Paradise found: Bamboo Bass Festival plays to its strength
By day, the jungle canopy hummed with insects and wild birds, while the clouds hung low over the green hills. People in tank tops and shorts sought out spots in the shade and the cool breezes were welcome, while the humid air seemed to slow everything down.
As the hours passed, more and more people came – locals by car, volunteer crews returning from the nearby beach, groups on dedicated shuttles from the airport two hours away in San Jose. The camping area took form with dozens of tents, the recycling areas and VIP areas (which were really just couches covered with makeshift palm roofs in the jungle) and different EZ Ups, needed for a weekend-long primitive community, went up. The Bamboo Bass Festival transformed Jaco, Costa Rica, from Feb. 16-18.
At night, the festival came to life. When indiscernible bass thrummed from the dense jungle and neon lights shot through gaps in the canopy of leaves, for brief moments beams of light in aurora tones meshed with stars in the night sky. You walked down root-covered trails lit by strings of fairy lights, across makeshift wooden foot bridges and lit-up archways throwing light onto the surrounding jungle, past plank swings suspended from high tree branches. The bass gets clearer, and walkways to two stages (La Selva and La Brisa, translating to The Jungle and The Breeze) converge where fest goers cross paths between stage areas.
Onstage early in the night were a mix of DJs and hip-hop performers. Performers spoke in a mix of Spanish and English. The stages were geometric, cascading arches bathed in projector light shows, while hoop and fire dancers, aerial performers and go-go and pole dancers flanked the main performer throughout their sets.
It’s 80 degrees at 5 p.m., the balmy jungle air bringing the February crowd to all stages of undress in their festival clothing, as bathing suits, body paint and hand-held fans seemed to be the norm. Throughout the walkways, 8-foot-tall white boards would take form into intricate murals and day-glo paintings as artists worked on them over the course of the three days; much like the festival atmosphere, a work in progress slowly making itself revealed as it carried on.
Music began at 5 each night, but it was closer to midnight before the stage areas filled in and the bigger productions began to take the stages. Festivals like this have always been shaped as much by attendees as by performers, and the jungle floors were filled with fantastical outfits like light-spinning narwhals, pink industrial cyberpunks, tropical yacht holiday bros, and fishnet mermaids. Paper Diamond and Minnesota headlined, but the music was nonstop on both stages, offering the chance to choose your sound and energy level at anytime.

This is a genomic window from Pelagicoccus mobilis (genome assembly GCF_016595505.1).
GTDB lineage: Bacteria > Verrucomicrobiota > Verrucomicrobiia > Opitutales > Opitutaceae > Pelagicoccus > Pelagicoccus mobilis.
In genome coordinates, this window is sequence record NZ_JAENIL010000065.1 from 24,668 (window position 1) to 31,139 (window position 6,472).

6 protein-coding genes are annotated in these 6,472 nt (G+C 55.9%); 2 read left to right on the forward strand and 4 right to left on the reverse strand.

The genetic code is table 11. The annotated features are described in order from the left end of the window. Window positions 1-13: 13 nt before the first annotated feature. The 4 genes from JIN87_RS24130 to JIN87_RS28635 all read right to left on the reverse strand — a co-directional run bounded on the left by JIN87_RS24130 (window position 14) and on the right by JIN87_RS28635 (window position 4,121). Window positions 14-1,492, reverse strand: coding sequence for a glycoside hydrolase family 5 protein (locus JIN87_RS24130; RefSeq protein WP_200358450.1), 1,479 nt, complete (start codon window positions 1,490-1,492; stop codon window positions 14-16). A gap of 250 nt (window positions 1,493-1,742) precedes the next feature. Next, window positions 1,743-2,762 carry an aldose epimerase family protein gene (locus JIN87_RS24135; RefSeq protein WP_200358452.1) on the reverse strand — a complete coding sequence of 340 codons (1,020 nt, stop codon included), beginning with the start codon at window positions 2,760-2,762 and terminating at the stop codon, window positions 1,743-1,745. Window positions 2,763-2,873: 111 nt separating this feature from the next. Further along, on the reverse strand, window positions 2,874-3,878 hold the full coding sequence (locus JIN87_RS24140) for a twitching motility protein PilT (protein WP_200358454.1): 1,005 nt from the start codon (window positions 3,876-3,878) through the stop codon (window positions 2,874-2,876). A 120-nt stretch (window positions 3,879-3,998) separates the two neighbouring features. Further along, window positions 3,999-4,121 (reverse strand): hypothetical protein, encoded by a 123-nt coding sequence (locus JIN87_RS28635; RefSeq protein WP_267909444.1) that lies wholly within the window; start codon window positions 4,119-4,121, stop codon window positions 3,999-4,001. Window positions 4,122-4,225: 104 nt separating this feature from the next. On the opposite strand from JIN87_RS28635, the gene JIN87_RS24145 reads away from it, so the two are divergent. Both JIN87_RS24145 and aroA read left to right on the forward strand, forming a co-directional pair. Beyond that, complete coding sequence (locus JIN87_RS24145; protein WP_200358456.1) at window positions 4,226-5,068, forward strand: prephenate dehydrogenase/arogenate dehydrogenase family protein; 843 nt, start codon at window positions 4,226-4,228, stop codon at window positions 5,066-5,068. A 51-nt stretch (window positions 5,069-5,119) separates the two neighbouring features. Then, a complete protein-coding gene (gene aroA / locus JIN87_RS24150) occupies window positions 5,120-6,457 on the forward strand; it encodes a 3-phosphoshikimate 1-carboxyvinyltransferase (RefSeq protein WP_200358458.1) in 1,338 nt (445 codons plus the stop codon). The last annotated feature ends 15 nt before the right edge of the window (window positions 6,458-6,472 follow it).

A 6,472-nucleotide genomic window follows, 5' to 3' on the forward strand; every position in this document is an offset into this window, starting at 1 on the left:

At the late hours, both stages became exclusively EDM and with no single-day lineups posted, it was left to the crowd to bounce from stage to stage, finding the performer that suited their mood for the moment. Teepees with chairs provided refuge. A short walk away was the camping area, which became its own party later in the night.
Bamboo Bass Festival played to its strengths, an international festival in a sultry beach town environment during a season where many regions of the EDM world are bundled up in snow jackets and outdoor venues remain shuttered for the foreseeable horizon.
If the fest is about atmosphere as much as it is about music, then a Costa Rican jungle walking distance from the beach pulsating with neon lights and ocean air, an ephemeral tribal village where a language barrier gives opportunity to smile at one another and let words fall to the wayside, a tropical setting where the music fills the air until 6 a.m. each day has hit on that temporal mixture of the elements and actually is, if only for a short time, a fest in paradise.
Shaun Astor cites pop music singers and social deviants as being among his strongest influences. His vices include vegan baking, riding a bicycle unreasonable distances and fixating on places and ideas that make up the subject of the sentence, "But that’s impossible…" He splits his time between Reno and a hammock perched from ghost town building foundations. Check out his work at www.raisethestakeseditions.com